Take These Four Leadership Leap

Nov 25


Kevin Eikenberry

Kevin Eikenberry

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Here are four "leaps" you need to commit to if you want to be more successful in your leadership role.


In 1919,Take These Four Leadership Leap Articles Leslie Irvin became the first person to jump out of an airplane with a parachute. Think about that leap – once you jump, you are completely committed. You can’t turn back, you are heading downward towards your target.
Today I want to encourage you to take some leadership leaps – and while you do need to commit to it – you will succeed more fully if you really leap (and try not to leave one foot on the plane). Having said that, these leaps will have a much safer landing than Mr. Irvin might have had if his chute hadn’t worked. (It did).
Here are the leaps I recommend that you take . . .
Take the Leap to Listen
This one may seem obvious. Whenever I ask a group if they wish they were better listeners, nearly everyone raises their hand. We all know listening is important. We all want to be better listeners, and yet most fall short of that goal. As a leader, listening to others is one of the most important things you can do because it does several things:
• Ensures you understand their message
• Gives you an opportunity to learn something
• Engages people and makes them more willing to share their ideas
• Sends a powerful message that you care about them
• Builds trust and your relationships with others
Any one of these reasons is enough – taken together, they are a mandate for us as a leader. And before you read on, read the last two bullets again. This is clearly a leap worth taking.
Take the Leap to Expect the Best of Others
In this world people tend to live up to, or down to, the expectations we have of them. When we expect much of people we might be disappointed. Lower expectations may lead to less disappointment, but it will also lead to lowered results.
This one might feel like the biggest leap of the four listed here, but it is also the most powerful. Why? Because when you raise your expectations of others, you will likely do the other three more naturally. Do you believe your people have the potential to succeed? If you do, let them know and raise your expectations of them!
Take the Leap to Ask More Questions
Leaders aren’t expected to have all the answers. If you think you are expected to have them, you are missing the point. We don’t have all the answers, and often our team members do have the answers. Not only that, but often they have the same answers as we do, but when they provide them (rather than hearing it from you), they have much more ownership.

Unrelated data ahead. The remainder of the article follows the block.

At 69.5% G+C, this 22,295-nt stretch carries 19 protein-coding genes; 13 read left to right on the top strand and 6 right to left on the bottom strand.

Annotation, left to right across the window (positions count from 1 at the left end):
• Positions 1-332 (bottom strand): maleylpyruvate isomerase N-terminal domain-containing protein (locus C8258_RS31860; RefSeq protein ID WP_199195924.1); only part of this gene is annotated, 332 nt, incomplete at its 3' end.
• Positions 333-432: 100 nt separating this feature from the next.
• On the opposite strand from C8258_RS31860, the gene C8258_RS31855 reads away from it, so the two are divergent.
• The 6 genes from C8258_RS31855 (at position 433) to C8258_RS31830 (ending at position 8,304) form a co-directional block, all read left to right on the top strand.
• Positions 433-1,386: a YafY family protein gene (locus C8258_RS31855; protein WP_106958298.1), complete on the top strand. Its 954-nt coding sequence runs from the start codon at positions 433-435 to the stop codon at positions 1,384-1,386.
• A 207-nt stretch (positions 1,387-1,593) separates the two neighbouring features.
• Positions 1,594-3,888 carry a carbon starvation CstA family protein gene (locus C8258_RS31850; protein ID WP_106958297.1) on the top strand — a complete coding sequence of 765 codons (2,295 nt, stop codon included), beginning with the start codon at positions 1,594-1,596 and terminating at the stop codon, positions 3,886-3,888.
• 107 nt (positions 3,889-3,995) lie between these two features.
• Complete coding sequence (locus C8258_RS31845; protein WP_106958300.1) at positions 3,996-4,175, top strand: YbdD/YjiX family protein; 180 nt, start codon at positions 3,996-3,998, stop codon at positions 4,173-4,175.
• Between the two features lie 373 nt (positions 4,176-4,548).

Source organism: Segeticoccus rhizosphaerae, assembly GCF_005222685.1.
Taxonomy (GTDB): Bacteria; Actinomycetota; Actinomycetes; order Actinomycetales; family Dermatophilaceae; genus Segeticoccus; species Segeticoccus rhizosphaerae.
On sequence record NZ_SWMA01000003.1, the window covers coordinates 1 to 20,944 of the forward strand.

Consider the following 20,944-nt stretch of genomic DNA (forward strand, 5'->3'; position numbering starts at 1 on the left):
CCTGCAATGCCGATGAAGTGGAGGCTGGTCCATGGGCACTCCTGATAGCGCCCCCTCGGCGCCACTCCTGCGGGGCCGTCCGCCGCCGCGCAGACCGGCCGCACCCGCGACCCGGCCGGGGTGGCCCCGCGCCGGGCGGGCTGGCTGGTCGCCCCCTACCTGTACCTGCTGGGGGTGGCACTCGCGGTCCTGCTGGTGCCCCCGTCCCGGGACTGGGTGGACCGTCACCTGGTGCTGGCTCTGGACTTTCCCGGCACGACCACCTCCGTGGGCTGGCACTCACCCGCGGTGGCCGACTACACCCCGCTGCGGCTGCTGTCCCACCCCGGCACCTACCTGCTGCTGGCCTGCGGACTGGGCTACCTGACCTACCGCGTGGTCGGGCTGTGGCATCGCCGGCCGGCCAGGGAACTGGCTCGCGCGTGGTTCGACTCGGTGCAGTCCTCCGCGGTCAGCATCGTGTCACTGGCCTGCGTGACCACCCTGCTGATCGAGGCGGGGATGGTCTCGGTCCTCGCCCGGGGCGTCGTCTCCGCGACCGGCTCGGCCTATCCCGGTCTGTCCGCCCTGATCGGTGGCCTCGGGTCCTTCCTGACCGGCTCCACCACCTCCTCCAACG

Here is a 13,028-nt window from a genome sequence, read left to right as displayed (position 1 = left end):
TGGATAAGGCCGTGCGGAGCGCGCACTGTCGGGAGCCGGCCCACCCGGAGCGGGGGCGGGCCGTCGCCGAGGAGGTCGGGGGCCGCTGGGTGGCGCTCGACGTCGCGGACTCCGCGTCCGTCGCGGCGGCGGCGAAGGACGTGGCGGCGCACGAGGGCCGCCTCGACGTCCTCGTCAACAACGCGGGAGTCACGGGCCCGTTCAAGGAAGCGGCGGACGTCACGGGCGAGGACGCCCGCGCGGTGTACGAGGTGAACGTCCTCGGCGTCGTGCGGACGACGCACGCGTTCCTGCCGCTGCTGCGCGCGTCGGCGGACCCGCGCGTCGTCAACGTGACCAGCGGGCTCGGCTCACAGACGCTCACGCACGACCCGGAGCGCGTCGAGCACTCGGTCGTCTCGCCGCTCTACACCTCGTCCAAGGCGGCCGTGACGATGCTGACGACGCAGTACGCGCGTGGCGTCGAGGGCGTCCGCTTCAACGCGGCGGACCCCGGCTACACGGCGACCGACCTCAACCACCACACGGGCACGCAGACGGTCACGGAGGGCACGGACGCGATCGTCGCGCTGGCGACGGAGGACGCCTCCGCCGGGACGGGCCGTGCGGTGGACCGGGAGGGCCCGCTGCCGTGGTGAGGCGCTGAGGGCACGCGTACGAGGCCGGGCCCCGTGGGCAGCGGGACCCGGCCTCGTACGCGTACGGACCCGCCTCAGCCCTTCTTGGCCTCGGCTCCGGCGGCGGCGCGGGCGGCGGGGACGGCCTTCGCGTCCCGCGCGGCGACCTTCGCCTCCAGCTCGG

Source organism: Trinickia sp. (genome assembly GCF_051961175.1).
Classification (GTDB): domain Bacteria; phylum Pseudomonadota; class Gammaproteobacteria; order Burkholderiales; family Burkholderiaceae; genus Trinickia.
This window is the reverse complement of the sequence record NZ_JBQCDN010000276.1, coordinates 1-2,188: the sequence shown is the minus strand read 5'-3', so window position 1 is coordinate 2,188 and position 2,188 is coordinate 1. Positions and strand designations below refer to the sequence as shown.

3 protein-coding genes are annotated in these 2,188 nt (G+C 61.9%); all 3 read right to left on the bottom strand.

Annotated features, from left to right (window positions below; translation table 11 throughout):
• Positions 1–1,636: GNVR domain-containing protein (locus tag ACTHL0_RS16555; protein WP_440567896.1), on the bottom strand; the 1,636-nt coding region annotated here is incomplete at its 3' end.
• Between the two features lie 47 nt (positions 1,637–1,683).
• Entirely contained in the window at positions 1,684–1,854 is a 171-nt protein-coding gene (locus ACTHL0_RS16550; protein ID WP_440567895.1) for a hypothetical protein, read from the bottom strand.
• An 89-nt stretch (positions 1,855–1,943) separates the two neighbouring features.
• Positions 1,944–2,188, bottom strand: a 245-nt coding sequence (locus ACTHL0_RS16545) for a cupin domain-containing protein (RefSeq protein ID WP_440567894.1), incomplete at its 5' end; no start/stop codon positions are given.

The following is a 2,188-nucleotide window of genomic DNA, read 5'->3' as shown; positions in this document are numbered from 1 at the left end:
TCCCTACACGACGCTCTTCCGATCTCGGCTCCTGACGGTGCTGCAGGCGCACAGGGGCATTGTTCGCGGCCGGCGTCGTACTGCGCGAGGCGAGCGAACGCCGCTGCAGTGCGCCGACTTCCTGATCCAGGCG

By asking questions we create greater ownership, we get better answers, and we get better results. Stated that way, why wouldn’t we want to do that?
One big reason is that when we are asking (rather than asserting), we lose some control of the situation and the conversation. Taking the leap to let go of the control will bring great rewards, but you must leap and ask if you want those rewards.
Take the Leap to Provide More Praise
Praise matters.
I’m not suggesting that we ignore corrective feedback or sugarcoat the truth. What I am suggesting is taking the leap to give people honest, straightforward, specific and meaningful praise. “Nice job” is fine, but not exactly what this leap is about. This leap is to willingly, openly and regularly let people know how their work matters, that you appreciate both their effort and their results.
Think about the people you have most enjoyed working for or with. Chances are you knew they appreciated you and your work. Can your team members say that about you? If not, this leap is imperative. If they could reply affirmatively, keep taking this leap.
Listen. Expect the best of others. Ask more questions. Provide more praise.
Take these four leaps and your work as a leader will be easier, less stressful and more effective. These actions might not be comfortable to start. They might not even be, in some cases, what you think a leader really should do. Just like Les Irvin trusted his parachute, when you take the leap and trust yours, you will get great results.
And, like Les, when you take the leap and go first, others will follow. What became known as the Irvin parachute gained rapid acceptance, and by the early 1930's about 40 air forces around the world were using parachutes.
Take the leap – you will enjoy the ride.

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